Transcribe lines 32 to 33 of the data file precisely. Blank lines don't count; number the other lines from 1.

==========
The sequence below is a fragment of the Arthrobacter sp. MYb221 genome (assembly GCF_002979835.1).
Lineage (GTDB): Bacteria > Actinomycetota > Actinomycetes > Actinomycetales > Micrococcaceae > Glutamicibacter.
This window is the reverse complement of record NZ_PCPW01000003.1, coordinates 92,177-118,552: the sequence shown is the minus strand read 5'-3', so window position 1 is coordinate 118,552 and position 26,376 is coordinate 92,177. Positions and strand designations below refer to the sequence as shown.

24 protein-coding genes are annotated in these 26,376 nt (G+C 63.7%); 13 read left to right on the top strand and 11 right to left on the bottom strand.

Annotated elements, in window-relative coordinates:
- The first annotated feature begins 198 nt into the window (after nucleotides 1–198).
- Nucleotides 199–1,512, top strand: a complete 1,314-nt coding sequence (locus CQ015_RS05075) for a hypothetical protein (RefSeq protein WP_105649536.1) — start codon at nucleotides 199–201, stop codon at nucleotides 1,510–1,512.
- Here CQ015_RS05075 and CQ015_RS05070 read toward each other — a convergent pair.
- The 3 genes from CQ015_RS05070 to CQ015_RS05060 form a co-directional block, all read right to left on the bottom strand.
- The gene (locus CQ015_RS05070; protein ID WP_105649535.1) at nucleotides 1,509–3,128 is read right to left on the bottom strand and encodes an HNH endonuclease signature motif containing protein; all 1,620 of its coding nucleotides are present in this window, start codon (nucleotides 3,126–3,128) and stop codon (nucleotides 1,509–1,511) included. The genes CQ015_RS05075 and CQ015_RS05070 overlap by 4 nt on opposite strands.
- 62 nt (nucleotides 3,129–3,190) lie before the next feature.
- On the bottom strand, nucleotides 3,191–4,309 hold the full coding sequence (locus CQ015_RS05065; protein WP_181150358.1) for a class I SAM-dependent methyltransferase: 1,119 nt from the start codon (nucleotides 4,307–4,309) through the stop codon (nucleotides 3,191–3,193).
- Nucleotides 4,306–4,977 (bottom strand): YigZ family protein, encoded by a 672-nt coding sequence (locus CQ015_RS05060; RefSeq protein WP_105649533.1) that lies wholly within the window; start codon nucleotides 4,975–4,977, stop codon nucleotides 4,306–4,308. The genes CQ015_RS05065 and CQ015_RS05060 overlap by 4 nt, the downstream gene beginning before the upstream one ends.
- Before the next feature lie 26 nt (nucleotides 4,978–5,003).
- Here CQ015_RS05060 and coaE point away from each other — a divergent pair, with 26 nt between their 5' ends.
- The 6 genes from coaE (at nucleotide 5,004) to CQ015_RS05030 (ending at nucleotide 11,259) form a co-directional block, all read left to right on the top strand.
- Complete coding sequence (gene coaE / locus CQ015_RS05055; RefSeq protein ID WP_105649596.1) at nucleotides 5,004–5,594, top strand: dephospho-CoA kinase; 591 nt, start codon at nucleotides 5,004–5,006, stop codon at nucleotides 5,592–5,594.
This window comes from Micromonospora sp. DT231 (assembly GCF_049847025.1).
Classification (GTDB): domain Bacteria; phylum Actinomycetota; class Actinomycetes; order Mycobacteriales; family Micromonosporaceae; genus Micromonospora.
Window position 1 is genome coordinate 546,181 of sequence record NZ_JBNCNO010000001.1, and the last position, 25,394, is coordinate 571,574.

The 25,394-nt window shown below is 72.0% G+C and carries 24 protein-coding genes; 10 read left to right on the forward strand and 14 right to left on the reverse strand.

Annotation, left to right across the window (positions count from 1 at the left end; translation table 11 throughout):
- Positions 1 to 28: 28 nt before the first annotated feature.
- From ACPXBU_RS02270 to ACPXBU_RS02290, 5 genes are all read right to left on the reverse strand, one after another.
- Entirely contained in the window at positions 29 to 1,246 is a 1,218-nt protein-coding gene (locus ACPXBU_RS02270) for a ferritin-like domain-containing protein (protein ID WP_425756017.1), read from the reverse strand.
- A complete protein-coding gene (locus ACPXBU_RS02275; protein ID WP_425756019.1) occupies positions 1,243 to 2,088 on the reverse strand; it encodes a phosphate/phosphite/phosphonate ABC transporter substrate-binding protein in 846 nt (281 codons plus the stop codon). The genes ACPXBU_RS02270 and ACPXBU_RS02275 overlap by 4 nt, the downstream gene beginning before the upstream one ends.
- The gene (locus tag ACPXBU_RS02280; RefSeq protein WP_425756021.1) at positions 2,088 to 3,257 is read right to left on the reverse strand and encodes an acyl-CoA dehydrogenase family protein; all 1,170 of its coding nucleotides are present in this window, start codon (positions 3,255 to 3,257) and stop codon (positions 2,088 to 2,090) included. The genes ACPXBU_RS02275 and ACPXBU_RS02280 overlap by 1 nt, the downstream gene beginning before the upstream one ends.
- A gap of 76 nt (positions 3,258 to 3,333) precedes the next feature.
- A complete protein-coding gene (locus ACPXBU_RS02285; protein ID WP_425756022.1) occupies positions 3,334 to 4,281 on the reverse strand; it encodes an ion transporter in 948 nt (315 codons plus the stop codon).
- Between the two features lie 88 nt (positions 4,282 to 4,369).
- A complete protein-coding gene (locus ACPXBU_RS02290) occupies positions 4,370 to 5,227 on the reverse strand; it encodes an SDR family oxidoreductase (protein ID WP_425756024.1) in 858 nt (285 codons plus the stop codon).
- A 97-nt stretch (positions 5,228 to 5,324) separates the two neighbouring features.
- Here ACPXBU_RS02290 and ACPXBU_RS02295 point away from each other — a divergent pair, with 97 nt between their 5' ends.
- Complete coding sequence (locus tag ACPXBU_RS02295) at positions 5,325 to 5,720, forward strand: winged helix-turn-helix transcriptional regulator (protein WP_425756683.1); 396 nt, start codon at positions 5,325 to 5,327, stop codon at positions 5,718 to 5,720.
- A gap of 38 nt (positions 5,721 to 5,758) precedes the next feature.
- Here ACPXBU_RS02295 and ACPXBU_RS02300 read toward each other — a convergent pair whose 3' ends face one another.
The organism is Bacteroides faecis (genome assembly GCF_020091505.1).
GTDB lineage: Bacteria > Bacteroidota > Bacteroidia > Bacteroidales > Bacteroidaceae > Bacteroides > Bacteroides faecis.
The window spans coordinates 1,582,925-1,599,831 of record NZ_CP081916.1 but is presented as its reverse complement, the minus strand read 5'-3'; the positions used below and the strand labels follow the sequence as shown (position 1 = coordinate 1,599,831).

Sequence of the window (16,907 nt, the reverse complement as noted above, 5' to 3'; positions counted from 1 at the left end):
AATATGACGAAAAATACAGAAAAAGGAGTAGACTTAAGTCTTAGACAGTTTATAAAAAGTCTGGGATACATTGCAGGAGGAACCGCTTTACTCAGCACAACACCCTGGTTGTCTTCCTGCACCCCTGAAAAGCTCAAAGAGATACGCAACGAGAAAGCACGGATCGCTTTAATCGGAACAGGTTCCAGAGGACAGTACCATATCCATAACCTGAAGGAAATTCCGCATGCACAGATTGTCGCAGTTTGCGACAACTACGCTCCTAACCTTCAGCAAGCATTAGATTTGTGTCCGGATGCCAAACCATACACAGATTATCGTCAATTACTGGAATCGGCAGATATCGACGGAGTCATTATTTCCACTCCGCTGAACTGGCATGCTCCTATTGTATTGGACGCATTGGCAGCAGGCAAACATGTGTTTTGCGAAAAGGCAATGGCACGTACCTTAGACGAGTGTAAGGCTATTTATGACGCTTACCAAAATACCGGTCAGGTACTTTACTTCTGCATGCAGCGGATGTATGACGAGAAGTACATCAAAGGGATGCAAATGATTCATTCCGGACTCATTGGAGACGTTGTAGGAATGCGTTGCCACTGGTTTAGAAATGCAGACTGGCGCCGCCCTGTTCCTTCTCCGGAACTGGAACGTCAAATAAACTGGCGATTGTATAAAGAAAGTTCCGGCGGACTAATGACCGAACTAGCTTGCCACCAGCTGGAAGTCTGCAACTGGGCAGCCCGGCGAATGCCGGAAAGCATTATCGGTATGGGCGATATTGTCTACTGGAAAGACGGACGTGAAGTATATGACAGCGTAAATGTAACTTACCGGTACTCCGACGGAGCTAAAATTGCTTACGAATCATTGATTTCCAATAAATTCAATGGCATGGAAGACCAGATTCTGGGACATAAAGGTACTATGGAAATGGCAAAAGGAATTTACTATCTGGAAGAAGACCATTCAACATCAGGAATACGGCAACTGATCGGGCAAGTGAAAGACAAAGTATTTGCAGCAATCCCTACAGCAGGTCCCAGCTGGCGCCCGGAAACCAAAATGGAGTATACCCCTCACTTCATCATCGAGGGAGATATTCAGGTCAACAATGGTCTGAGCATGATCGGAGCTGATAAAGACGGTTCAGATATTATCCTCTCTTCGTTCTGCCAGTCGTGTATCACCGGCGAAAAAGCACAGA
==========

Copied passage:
- A 97-nt stretch (positions 5,228 to 5,324) separates the two neighbouring features.
- Here ACPXBU_RS02290 and ACPXBU_RS02295 point away from each other — a divergent pair, with 97 nt between their 5' ends.